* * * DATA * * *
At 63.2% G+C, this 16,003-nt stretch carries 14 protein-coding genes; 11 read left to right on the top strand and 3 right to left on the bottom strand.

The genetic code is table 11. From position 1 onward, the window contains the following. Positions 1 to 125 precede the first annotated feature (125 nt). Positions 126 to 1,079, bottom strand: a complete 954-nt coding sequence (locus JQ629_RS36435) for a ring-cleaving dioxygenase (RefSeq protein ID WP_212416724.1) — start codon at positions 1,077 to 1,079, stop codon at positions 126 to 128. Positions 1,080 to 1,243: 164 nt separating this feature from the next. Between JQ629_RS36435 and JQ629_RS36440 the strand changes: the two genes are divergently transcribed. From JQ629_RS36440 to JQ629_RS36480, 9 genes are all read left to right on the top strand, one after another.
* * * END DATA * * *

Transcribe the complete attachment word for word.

At 63.2% G+C, this 16,003-nt stretch carries 14 protein-coding genes; 11 read left to right on the top strand and 3 right to left on the bottom strand.

The genetic code is table 11. From position 1 onward, the window contains the following. Positions 1 to 125 precede the first annotated feature (125 nt). Positions 126 to 1,079, bottom strand: a complete 954-nt coding sequence (locus JQ629_RS36435) for a ring-cleaving dioxygenase (RefSeq protein ID WP_212416724.1) — start codon at positions 1,077 to 1,079, stop codon at positions 126 to 128. Positions 1,080 to 1,243: 164 nt separating this feature from the next. Between JQ629_RS36435 and JQ629_RS36440 the strand changes: the two genes are divergently transcribed. From JQ629_RS36440 to JQ629_RS36480, 9 genes are all read left to right on the top strand, one after another.